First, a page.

A Peace of My Mind Exhibit on display

The Ellen Clarke Bertrand Library at Bucknell University is host to the exhibit, “A Peace of My Mind,” by award-winning photographer and author John Noltner Aug. 31 through Oct. 13. The exhibit may be viewed on the second floor of the library during library hours.

The library also will offer lectures and events focusing on international peace, all of which are free and open to the public.

Mark C. Johnson, executive director of the Fellowship of Reconciliation USA, will give a talk Tuesday, Sept. 18, at 7 p.m. in Bucknell Hall.  The talk, which is free and open to the public, is co-sponsored with the Community Alliance for Respect and Equality (CARE).

Johnson has a long history in peace and social justice issues and extensive experience in the Middle East. A conscientious objector during the Vietnam War, he fulfilled his alternative service in Beirut as a college instructor and lived in Lebanon for six years.

He has worked for many years for the YMCA at the local and national levels, and has an impressive background in administrative and development work.

Johnson earned a bachelor’s degree in English and history from the College of Wooster (Ohio), a master’s in philosophy from Columbia University, and a doctorate in sociology from Columbia. He is an ordained elder of the Presbyterian Church and a member of First United Methodist Church/Chicago Temple.

Founded in 1915, the Fellowship of Reconciliation is the nation’s largest and oldest interfaith peace and justice organization. It has been a leader in the nonviolent struggles for civil rights, civil liberties, and international solidarity. FOR works to build the “beloved community” of justice, peace, and freedom that Dr. Martin Luther King Jr. envisioned.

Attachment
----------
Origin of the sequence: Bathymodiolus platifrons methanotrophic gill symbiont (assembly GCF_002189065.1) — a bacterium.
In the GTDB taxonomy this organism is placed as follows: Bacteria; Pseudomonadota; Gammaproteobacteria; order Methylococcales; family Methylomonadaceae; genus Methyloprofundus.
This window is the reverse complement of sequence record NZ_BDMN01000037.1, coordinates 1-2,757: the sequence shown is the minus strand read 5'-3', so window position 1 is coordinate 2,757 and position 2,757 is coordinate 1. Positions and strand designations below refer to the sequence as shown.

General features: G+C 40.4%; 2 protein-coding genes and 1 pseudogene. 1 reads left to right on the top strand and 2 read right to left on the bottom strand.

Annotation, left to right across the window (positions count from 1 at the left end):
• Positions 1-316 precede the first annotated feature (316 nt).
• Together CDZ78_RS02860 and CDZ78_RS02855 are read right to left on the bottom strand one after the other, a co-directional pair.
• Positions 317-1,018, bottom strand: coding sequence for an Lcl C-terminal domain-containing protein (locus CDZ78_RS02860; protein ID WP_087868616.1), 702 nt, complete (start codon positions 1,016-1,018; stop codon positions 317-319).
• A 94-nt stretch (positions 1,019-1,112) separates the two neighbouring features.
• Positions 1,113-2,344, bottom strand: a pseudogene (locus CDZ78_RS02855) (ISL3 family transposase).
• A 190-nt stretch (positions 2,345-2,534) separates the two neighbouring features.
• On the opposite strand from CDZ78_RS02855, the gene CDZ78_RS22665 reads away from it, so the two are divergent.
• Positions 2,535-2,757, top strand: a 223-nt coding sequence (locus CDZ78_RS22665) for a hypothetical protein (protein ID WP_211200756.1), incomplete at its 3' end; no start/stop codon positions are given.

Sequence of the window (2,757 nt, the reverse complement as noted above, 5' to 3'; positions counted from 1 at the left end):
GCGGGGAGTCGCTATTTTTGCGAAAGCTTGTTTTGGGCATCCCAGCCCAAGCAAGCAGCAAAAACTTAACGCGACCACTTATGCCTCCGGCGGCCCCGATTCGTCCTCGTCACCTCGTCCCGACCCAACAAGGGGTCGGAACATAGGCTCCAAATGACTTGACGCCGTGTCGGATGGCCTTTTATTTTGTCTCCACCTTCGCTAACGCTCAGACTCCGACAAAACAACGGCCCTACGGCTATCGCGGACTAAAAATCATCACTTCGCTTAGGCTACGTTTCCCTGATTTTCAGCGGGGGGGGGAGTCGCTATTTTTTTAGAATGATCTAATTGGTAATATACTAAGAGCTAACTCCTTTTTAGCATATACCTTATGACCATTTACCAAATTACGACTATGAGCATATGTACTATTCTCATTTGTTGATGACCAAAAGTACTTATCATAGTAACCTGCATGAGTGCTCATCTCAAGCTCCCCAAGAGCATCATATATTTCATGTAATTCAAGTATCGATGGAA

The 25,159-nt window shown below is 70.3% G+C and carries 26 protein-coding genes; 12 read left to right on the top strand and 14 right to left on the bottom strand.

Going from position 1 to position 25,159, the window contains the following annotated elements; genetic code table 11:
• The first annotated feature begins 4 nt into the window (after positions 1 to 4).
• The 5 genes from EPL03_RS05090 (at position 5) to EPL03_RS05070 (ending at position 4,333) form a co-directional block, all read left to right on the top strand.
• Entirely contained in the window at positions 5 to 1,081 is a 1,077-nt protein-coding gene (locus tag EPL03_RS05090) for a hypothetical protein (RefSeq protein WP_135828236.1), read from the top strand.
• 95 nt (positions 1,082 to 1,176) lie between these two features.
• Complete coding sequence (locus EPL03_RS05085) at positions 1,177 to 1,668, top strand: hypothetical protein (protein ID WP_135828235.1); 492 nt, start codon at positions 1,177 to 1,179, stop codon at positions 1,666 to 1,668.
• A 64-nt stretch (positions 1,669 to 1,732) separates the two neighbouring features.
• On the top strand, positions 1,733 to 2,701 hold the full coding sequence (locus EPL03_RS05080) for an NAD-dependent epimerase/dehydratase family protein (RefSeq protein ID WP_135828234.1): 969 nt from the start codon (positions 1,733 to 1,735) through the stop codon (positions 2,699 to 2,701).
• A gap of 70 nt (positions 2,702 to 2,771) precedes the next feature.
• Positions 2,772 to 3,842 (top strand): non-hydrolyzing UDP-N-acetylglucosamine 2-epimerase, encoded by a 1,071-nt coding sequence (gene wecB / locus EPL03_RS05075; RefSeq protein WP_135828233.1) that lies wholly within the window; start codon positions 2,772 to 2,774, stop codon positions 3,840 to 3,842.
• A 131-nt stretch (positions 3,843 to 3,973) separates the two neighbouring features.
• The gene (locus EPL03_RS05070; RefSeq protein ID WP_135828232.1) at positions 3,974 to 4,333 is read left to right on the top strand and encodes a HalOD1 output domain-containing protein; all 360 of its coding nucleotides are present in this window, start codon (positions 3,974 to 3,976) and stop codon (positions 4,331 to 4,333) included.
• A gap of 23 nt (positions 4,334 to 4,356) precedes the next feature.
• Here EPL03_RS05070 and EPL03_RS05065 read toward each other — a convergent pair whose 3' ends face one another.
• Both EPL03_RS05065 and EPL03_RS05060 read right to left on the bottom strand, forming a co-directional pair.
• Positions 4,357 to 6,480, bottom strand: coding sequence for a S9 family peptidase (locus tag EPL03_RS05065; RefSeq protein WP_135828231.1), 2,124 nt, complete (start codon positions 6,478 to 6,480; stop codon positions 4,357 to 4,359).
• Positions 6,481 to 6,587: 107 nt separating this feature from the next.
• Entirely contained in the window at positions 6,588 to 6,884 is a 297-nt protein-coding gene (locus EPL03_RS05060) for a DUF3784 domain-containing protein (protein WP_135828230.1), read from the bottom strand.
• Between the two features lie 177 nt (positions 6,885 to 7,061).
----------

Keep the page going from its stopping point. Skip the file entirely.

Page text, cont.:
Johnson’s talk is part of the Bertrand Library exhibition of photographs by John Noltner. “A Peace of My Mind” explores the meaning of peace through the portraits and personal stories of 52 diverse subjects including Holocaust survivors and the homeless, a Somali refugee and a military chaplain, a pottery instructor and an oil company executive, as well as artists, volunteers, politicians and business leaders. The exhibit may be viewed through Oct. 13 on the second floor of the library during library hours.

The next event in the series is the International Peace Day Celebration Peace Vigil, to be held Friday, Sept. 21, at noon at the Hufnagle Park Peace Pole in Lewisburg.

The exhibit closes with the conversation, “Becoming Instruments of Peace,” with Kerry Walters and Robin Jarrell, Friday, Oct. 12, at 4:30 p.m. in the Traditional Reading Room. Jarrell and Walters are co-authors of Blessed Peacemakers: 365 Extraordinary People Who Changed the World, to be released next year.

A long-time peace activist and author of more than 25 books, Walters is the William Bittinger Professor of Philosophy, Peace and Justice Studies at Gettysburg College. An Episcopal priest and independent scholar, Jarrell is the author of Fallen Angels, Fallen Women: the Origins of the Son of Man (forthcoming).

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